Getting “rid" of legitimate medical debt isn't going to happen, but there are ways of managing, and even lowering your debt. Your negotiation efforts are more likely to succeed if you can show good faith: Be proactive and respond to requests for payment promptly. If your situation is truly dire, you may need to seek advice from a third party, such as a credit counselor or bankruptcy lawyer.
Talk to your doctor or hospital financial counselor about getting a discount on your bills. For example, if you don't have insurance, ask if they can bill you at insurance company rates (which are usually lower). If you can pay something in cash, see if they will give you a discount or settle your account for less than you owe.
Appeal any unpaid claims with your insurance company. You'll probably have to act quickly, as you may only have a limited time to challenge their decision not to pay your claim.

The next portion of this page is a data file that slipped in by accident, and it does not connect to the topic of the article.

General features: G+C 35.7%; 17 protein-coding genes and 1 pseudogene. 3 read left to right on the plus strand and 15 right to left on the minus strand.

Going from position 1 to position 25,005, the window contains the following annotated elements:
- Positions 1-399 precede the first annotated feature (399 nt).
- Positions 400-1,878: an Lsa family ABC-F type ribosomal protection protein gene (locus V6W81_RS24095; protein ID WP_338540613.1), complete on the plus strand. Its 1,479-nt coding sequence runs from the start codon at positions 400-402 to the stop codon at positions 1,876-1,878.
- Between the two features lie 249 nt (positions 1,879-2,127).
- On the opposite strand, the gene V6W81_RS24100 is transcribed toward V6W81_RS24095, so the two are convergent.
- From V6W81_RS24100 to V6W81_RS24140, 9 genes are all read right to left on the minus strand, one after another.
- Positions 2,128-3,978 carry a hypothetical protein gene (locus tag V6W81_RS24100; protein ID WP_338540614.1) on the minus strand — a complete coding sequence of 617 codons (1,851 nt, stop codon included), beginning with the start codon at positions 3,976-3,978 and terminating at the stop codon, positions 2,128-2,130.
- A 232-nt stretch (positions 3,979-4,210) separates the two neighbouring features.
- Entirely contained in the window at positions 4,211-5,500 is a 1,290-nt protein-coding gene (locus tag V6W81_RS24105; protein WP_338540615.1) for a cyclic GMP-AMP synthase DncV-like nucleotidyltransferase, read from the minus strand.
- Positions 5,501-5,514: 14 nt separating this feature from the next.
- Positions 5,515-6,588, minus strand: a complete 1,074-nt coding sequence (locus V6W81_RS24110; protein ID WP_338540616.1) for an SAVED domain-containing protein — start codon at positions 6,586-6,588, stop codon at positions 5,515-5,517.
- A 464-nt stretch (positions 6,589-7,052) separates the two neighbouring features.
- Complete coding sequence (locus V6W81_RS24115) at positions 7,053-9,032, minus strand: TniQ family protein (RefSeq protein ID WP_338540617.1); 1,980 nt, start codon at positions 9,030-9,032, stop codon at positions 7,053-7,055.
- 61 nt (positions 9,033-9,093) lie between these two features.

Examine your medical bills for procedures or drugs that you don't think you received or charges that seem unreasonably high. If you think that some of the charges are questionable, ask your hospital billing department for clarification. You can also hire a medical-billing advocate who specializes in reviewing medical bills for mistakes. You'll have to pay for her services, but if your bills contain errors that you can't spot on your own, she can save you a bundle.
Take your medical expenses as a tax write-off . If your paid medical expenses during a calendar year are more than 7.5 percent of your adjusted gross income, they are tax deductible.
Consider getting credit counseling or speaking to a bankruptcy attorney if you can't negotiate or pay off your debt. Credit counselors can help you create a budget and set up a repayment plan with your creditors. A bankruptcy attorney, on the other hand, can advise you as to whether bankruptcy is a feasible solution to your situation. While bankruptcy can damage your credit, it may be your best option if your financial situation is truly out of control.
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